New Methods for Job and Occupation Classification

Research question/goal: 

Currently, most surveys ask for occupation with open-ended questions. The verbatim responses are coded afterwards into a classification with hundreds of categories and thousands of jobs, which is an error-prone, time-consuming and costly task. When textual answers have a low level of detail, exact coding may be impossible. The project investigates how to improve this process by asking response-dependent questions during the interview. Candidate job categories are predicted with a machine learning algorithm and the most relevant categories are provided to the interviewer. Using this job list, the interviewer can ask for more detailed information about the job. The proposed method is tested in a telephone survey conducted by the Institute for Employment Research (IAB). Administrative data are used to assess the relative quality resulting from traditional coding and interview coding. This project is carried out in cooperation with Arne Bethmann (IAB, University of Mannheim), Manfred Antoni (IAB), Markus Zielonka (LIfBi), Daniel Bela (LIfBi), and Knut Wenzig (DIW).

Current stage:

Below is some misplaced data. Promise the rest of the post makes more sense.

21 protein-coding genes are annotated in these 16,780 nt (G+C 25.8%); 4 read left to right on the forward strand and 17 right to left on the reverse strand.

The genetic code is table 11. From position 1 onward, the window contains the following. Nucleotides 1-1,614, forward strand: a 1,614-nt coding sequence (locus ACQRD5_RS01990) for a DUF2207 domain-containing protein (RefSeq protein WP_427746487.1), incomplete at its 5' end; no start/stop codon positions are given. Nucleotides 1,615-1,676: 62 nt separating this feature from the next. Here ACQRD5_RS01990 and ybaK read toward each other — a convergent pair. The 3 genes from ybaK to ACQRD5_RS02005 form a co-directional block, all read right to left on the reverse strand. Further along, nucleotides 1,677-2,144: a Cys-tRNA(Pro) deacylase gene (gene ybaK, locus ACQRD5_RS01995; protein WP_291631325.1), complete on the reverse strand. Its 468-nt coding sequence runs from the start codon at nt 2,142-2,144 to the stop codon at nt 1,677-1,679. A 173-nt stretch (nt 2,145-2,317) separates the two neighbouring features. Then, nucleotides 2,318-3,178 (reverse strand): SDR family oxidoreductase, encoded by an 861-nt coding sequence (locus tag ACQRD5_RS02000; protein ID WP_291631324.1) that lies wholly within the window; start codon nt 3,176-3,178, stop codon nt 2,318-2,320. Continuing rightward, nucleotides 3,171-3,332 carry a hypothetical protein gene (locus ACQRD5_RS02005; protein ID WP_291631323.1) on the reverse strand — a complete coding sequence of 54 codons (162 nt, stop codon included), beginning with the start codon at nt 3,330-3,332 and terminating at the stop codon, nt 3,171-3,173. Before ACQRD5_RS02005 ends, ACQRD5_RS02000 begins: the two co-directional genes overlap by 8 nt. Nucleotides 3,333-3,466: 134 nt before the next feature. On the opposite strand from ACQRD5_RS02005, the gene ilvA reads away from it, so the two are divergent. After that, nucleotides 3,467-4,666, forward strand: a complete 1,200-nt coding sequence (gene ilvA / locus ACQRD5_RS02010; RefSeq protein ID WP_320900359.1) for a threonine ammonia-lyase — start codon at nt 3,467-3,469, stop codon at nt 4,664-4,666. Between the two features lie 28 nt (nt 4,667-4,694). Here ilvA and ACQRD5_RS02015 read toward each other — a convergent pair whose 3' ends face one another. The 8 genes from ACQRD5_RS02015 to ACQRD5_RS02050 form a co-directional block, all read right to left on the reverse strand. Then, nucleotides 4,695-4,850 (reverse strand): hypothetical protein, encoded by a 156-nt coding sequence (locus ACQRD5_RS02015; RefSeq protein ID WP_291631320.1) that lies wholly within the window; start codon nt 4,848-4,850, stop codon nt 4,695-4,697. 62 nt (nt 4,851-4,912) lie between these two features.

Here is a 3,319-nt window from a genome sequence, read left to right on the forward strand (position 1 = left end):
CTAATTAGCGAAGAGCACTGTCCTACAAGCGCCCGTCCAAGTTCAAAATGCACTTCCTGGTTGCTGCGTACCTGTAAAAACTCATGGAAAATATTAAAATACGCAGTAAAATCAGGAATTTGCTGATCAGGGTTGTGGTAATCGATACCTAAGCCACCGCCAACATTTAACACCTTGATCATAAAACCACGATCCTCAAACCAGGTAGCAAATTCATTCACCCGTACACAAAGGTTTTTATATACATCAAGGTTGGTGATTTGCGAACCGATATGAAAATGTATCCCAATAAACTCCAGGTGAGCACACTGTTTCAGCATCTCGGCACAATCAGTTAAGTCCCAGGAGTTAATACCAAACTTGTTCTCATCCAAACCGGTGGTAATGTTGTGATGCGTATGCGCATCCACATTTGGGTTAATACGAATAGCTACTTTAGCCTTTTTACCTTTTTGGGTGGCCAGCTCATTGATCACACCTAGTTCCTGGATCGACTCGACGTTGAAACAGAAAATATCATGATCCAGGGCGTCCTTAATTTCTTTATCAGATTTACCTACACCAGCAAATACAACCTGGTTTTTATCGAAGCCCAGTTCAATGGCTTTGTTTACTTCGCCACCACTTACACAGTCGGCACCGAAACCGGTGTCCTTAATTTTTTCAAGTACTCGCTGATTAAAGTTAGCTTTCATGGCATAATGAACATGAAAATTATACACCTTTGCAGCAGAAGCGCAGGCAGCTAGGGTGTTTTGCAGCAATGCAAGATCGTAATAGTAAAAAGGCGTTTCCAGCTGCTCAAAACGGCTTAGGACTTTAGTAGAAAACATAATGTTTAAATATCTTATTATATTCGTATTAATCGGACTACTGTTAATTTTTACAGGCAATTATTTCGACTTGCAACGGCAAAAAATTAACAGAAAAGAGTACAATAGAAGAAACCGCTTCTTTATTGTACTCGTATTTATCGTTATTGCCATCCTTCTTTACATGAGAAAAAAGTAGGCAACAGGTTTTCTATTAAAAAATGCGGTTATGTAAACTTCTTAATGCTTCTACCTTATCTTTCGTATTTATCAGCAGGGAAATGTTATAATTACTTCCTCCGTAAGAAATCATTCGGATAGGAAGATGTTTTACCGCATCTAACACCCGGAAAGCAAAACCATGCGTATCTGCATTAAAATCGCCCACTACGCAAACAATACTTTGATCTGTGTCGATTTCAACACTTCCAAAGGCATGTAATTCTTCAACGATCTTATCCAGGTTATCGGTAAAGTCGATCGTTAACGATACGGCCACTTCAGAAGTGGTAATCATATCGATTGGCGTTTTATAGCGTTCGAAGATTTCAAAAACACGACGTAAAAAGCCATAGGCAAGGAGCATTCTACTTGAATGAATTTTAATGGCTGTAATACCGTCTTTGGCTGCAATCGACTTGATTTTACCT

We developed an instrument for interview coding of occupations and successfully tested it in a CATI (computer-assisted telephone interviewing) and in a CAPI survey (computer-assisted personal interviewing). Results are promising: more than fifty percent of the text responses can be coded with the newly developed tool, and there is no evidence that the use of this tool is an additional burden to interviewers and respondents. However, since many interview-coded responses do not match those obtained using professional coders, possible reasons for these deviations are currently being evaluated.

Fact sheet

Funding: 
DFG
Duration: 
2014 to 2020
Status: 
ongoing
Data Sources: 
ALWA and NEPS survey data, additional sources
Geographic Space: 
Germany

Publications

Books

Foster, Ian, Rayid Ghani, Ron S. Jarmin, Frauke Kreuter and Julia Lane (Eds.) (2017): Big Data and Social Science: A Practical Guide to Methods and Tools. London: Chapman & Hall / CRC Press. [Chapman & Hall/CRC Statistics in the Social and Behavioral Sciences] more